South waterfront has big potential

Wed. Nov. 18/15

The South Downtown Waterfront (the area south of Port Place Mall) offers significant urban development potential for Nanaimo.

Over the past two years, the City of Nanaimo tasked the South Downtown Waterfront Initiative Committee to explore that potential.

In the spring of 2014, the committee tabled its first report and identified a vision and guiding principles for future development activity in the area.

Council endorsed the Committee’s work. Part of the committee’s advice centred on urging affected parties to explore the development of a charter to provide an overarching framework to guide future waterfront deliberations. As well, the committee suggested the use of an entity, corporation or like body to manage waterfront development.

As a result, council asked the committee to examine the creation of a charter and explore and identify an appropriate entity to manage the area. Over the course of nine meetings and one year, the committee met to examine those topics.

But, the committee came to the conclusion that the enormity of the task including the over-riding interests (some common, but some conflicting) of the City of Nanaimo, the Nanaimo Port Authority and Snuneymuxw First Nation was beyond the committee’s purview.

Rather, the committee felt that the three groups needed to come together themselves (and in the absence of the committee) to explore their interests, needs and potential areas of collaboration and that a Committee simply could not do what the leaders of those three bodies could. So, at the November 9 city council meeting, the Committee recommended that:

“The two objectives of recommending a charter document and a development corporation for the South Downtown Waterfront Area, should be further reviewed at a later date, when the following conditions are present:

• The key partners (City of Nanaimo, Snuneymuxw First Nation, and Nanaimo Port Authority) agree to the mutual benefit of preparing an integrated approach to the planning, development, and implementation of the South Downtown Waterfront Area.

• The Committee now formally requests, at this time, that Council suspend operations of the SDWC until there is clarity in direction”.

It is the Committee’s view that the significance of the waterfront and the associated interests warrant special attention and action from the City, the Port Authority and the First Nation.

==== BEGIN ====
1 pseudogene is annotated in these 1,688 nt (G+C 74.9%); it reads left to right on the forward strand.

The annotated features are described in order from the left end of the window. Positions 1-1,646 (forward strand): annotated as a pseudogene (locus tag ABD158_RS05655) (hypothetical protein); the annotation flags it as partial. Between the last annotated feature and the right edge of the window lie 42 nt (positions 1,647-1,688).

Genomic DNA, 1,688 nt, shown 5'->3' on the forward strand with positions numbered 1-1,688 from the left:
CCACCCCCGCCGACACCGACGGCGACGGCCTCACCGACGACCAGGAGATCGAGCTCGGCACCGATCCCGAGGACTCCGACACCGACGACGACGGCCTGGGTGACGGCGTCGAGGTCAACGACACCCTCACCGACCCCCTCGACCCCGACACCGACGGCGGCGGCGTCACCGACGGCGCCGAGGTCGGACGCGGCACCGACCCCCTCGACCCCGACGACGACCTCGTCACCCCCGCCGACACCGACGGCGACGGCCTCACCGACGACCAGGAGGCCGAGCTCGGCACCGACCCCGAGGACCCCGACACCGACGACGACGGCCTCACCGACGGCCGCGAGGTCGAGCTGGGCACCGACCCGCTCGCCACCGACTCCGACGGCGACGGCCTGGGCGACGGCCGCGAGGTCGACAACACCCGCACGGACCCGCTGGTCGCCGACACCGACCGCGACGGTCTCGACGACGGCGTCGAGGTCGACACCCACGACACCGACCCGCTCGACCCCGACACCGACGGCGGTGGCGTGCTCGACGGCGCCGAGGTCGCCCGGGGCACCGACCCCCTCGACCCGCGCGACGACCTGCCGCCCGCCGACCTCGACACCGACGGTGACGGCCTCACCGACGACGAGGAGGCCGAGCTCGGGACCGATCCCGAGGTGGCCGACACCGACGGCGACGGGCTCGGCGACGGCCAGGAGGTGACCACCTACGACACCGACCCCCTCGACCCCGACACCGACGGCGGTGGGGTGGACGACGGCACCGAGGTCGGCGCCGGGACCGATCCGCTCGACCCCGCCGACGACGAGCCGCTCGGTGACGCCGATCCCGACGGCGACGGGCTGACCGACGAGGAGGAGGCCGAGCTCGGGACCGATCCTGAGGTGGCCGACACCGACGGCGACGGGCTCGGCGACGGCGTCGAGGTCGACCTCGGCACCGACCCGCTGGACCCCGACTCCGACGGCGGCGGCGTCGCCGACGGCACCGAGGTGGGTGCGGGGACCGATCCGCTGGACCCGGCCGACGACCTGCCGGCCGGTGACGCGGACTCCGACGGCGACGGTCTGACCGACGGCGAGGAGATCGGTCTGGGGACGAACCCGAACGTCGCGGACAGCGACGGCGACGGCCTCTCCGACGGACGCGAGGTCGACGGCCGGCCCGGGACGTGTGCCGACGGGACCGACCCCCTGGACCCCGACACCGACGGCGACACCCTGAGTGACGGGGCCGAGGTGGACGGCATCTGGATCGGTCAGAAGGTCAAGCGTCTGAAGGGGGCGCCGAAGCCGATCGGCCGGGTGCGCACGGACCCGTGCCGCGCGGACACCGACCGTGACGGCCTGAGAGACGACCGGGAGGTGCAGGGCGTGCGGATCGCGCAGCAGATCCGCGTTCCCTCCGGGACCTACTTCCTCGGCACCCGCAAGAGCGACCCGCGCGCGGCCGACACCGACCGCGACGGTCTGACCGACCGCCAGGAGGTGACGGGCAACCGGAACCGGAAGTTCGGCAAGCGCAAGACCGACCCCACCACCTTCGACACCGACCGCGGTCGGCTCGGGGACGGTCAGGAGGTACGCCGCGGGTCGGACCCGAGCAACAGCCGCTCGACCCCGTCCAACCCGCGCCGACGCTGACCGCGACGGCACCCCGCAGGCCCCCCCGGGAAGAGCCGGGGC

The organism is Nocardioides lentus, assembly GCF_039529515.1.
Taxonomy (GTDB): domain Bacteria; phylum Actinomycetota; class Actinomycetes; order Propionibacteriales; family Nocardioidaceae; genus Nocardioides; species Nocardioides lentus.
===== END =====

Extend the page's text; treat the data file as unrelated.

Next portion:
Commonality of interest and approach could not be identified within the Committee structure and process.

Where does that leave us? What should happen?

There are many examples of other cities where waterfront development has been completed in very challenging situations that are not too dissimilar from Nanaimo. How did those waterfronts become major dynamic urban places?

It is my personal view that there are three key ingredients for the long-term success of waterfronts. First, there needs to be a vision. Such a vision was crafted and adopted in the committee’s first phase of work. That vision needs to be married to leadership and structural supports. What do I mean?

Leadership has been key in other successful waterfront redevelopment. Such leadership is usually provided by a mayor and/or group of councillors (often working with highly regarded senior public servants) cajoling, prodding and inspiring others to join in a collective ambition of waterfront renewal. In such instances, where large waterfront renewal was successful, a development corporation was formed to undertake the management of the complex issues, including very lengthy build out periods (e.g., Winnipeg’s Forks Renewal Corporation).

In Nanaimo’s case, the level of complexity is exacerbated with the need to incorporate the Snuneymuxw First Nation’s outstanding treaty obligations and associated rights and fact that the port authority is a federal supported agency with ‘special’ land use rights. Each of those parties must be engaged in a respectful way.

I believe there needs to be a conversation at the highest levels of all three groups to identify where common aspirations can form a foundation for the development of a charter that guides future conversations and activities. The vision adopted after Phase 1 of the committee’s work provides a basis for such a dialogue.

Further, it is my view that a development corporation, which has the three parties as partners, could provide the basis for strategic investment and revenue sharing.

Each party brings something to the table: The port authority has much of the land (but it and its users are moving to a deep port model); Snuneymuxw First Nation has outstanding treaty and rights that require consultation and could bring others to the table by way of land acquisition; and the city has the Wellcox lands and the mechanisms for facilitating action.

Yes, this will be complex. But the importance of getting the waterfront right is paramount to the long-term future of the city, the port and Snuneymuxw.

Lets give it a try.

Dave Witty PhD, MRAIC, FCIP, RPP was chairman of the Southdown Waterfront Initiative Committee. The views here are his own.